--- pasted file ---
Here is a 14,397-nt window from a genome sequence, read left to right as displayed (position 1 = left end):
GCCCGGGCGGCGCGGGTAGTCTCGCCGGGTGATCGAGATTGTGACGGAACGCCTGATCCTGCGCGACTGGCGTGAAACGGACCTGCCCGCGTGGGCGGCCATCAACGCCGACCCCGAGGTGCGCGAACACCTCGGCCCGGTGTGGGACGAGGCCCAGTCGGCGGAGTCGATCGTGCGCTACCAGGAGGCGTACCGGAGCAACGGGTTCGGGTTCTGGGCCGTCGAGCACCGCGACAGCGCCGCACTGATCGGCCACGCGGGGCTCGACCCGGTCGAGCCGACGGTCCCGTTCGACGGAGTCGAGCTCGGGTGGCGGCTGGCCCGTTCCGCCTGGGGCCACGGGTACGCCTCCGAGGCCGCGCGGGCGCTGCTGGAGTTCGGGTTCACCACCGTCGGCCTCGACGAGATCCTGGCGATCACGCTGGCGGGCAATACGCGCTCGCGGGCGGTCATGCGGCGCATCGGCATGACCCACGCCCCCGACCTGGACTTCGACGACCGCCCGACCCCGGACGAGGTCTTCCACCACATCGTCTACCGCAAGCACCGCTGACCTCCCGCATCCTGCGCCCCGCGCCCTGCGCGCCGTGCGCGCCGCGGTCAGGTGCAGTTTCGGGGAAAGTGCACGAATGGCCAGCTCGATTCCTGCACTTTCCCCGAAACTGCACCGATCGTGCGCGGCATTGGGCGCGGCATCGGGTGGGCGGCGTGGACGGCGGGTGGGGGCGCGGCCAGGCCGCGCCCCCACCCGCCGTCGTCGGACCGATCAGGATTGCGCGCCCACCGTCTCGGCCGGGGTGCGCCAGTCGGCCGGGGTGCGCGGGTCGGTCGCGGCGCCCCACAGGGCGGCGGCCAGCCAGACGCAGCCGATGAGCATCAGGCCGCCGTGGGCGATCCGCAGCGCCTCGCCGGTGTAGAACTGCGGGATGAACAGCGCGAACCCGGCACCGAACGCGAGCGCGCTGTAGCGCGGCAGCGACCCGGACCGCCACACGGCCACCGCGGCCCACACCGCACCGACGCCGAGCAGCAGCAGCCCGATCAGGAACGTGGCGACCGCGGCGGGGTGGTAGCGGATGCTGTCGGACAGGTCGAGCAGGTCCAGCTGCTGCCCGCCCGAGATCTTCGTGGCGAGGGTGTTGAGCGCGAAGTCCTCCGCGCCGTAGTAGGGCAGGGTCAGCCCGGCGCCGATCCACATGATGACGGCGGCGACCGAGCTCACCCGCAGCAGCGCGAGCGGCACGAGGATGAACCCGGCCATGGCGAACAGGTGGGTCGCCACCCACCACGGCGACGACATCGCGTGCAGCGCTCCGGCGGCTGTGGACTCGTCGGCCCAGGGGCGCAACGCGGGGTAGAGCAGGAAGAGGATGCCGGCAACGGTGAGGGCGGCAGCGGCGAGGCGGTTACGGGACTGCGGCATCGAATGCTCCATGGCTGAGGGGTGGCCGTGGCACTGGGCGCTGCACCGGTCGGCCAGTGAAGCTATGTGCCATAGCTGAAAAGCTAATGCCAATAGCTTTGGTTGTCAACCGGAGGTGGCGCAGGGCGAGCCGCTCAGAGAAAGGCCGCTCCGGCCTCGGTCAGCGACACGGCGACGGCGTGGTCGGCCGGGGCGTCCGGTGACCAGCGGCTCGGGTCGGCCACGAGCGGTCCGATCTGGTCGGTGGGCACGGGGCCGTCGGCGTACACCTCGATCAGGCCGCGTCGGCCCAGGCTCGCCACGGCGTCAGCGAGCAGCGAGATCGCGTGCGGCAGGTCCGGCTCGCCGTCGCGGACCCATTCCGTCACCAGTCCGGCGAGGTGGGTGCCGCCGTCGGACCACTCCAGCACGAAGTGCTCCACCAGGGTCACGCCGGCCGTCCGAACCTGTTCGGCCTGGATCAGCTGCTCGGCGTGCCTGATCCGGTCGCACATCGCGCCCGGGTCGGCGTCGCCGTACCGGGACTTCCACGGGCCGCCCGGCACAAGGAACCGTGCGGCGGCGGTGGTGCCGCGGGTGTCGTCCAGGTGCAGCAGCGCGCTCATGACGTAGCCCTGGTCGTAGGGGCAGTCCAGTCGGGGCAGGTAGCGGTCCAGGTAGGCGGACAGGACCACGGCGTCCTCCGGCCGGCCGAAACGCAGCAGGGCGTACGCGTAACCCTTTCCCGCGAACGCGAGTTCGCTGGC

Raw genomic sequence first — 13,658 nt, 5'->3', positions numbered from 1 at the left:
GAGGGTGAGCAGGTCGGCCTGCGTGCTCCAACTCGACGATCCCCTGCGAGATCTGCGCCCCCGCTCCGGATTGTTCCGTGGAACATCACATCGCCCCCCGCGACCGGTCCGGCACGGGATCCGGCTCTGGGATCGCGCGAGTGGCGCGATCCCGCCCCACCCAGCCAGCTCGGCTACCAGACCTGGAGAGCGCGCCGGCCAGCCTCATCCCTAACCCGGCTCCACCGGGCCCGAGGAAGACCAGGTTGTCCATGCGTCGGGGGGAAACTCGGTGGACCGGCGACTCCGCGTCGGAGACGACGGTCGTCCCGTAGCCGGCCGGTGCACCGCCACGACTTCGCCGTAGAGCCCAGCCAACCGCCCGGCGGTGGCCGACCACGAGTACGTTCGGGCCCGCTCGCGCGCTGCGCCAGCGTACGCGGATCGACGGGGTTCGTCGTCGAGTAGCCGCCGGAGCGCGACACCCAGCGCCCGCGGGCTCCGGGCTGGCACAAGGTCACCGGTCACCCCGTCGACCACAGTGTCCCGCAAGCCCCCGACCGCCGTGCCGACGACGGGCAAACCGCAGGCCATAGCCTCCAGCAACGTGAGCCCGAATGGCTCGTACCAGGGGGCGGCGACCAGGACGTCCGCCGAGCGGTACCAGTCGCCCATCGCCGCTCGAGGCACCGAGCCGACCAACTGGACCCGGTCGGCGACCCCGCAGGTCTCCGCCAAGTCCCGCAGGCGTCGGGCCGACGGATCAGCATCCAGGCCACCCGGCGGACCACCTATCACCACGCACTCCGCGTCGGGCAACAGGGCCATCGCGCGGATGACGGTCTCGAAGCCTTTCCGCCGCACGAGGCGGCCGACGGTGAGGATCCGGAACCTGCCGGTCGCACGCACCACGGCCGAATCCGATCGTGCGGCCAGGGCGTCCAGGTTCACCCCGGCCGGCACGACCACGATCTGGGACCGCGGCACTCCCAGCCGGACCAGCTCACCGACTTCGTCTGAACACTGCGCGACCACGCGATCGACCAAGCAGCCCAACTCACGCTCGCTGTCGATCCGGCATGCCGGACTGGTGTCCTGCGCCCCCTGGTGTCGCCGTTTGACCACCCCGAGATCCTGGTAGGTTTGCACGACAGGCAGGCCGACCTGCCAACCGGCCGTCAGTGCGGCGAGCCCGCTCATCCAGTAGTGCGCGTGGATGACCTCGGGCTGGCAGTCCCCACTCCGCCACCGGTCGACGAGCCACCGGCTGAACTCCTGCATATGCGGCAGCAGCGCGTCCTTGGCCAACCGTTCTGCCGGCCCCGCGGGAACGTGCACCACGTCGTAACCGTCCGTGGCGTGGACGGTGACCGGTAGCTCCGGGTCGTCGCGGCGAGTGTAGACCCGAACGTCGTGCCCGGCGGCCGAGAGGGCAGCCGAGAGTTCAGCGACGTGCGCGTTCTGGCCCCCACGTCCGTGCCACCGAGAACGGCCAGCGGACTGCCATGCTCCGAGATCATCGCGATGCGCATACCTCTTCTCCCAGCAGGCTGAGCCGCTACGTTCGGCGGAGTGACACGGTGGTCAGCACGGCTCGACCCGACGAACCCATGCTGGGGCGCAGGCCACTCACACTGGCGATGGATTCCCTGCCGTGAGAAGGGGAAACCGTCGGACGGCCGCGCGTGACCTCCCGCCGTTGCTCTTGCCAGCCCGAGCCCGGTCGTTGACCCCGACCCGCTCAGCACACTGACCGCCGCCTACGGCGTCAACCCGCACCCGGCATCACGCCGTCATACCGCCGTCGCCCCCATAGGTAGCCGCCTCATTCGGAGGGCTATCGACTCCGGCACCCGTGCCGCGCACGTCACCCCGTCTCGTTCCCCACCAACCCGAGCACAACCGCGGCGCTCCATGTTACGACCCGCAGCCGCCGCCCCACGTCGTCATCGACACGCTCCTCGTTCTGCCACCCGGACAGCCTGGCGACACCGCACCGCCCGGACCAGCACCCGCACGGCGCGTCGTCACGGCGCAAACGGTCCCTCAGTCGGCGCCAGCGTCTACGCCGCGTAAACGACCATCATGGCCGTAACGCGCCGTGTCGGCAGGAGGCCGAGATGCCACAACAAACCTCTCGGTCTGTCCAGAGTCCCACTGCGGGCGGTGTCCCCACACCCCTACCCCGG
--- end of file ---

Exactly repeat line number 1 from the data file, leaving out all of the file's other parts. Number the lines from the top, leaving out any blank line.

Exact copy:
Here is a 14,397-nt window from a genome sequence, read left to right as displayed (position 1 = left end):